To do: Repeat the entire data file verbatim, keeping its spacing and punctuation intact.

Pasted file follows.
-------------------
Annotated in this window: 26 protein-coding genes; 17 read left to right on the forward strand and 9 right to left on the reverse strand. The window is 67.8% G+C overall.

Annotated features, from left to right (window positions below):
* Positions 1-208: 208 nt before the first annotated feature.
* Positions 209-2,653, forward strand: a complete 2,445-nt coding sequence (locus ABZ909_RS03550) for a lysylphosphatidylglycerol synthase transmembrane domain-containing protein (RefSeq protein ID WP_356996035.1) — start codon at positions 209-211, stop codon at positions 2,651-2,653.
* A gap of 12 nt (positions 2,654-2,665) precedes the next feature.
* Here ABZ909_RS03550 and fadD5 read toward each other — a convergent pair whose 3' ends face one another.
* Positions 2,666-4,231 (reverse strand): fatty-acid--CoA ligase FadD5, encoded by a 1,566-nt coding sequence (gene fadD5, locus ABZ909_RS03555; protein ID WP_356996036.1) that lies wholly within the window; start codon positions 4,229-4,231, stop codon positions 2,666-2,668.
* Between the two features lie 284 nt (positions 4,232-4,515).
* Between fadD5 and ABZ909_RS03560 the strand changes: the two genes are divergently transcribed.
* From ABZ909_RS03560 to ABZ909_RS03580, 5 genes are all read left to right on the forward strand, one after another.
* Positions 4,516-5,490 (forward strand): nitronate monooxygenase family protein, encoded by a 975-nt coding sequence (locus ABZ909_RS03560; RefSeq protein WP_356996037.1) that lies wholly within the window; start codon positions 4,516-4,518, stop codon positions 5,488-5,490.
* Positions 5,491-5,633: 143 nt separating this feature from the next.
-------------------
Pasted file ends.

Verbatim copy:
Annotated in this window: 26 protein-coding genes; 17 read left to right on the forward strand and 9 right to left on the reverse strand. The window is 67.8% G+C overall.

Annotated features, from left to right (window positions below):
* Positions 1-208: 208 nt before the first annotated feature.
* Positions 209-2,653, forward strand: a complete 2,445-nt coding sequence (locus ABZ909_RS03550) for a lysylphosphatidylglycerol synthase transmembrane domain-containing protein (RefSeq protein ID WP_356996035.1) — start codon at positions 209-211, stop codon at positions 2,651-2,653.
* A gap of 12 nt (positions 2,654-2,665) precedes the next feature.
* Here ABZ909_RS03550 and fadD5 read toward each other — a convergent pair whose 3' ends face one another.
* Positions 2,666-4,231 (reverse strand): fatty-acid--CoA ligase FadD5, encoded by a 1,566-nt coding sequence (gene fadD5, locus ABZ909_RS03555; protein ID WP_356996036.1) that lies wholly within the window; start codon positions 4,229-4,231, stop codon positions 2,666-2,668.
* Between the two features lie 284 nt (positions 4,232-4,515).
* Between fadD5 and ABZ909_RS03560 the strand changes: the two genes are divergently transcribed.
* From ABZ909_RS03560 to ABZ909_RS03580, 5 genes are all read left to right on the forward strand, one after another.
* Positions 4,516-5,490 (forward strand): nitronate monooxygenase family protein, encoded by a 975-nt coding sequence (locus ABZ909_RS03560; RefSeq protein WP_356996037.1) that lies wholly within the window; start codon positions 4,516-4,518, stop codon positions 5,488-5,490.
* Positions 5,491-5,633: 143 nt separating this feature from the next.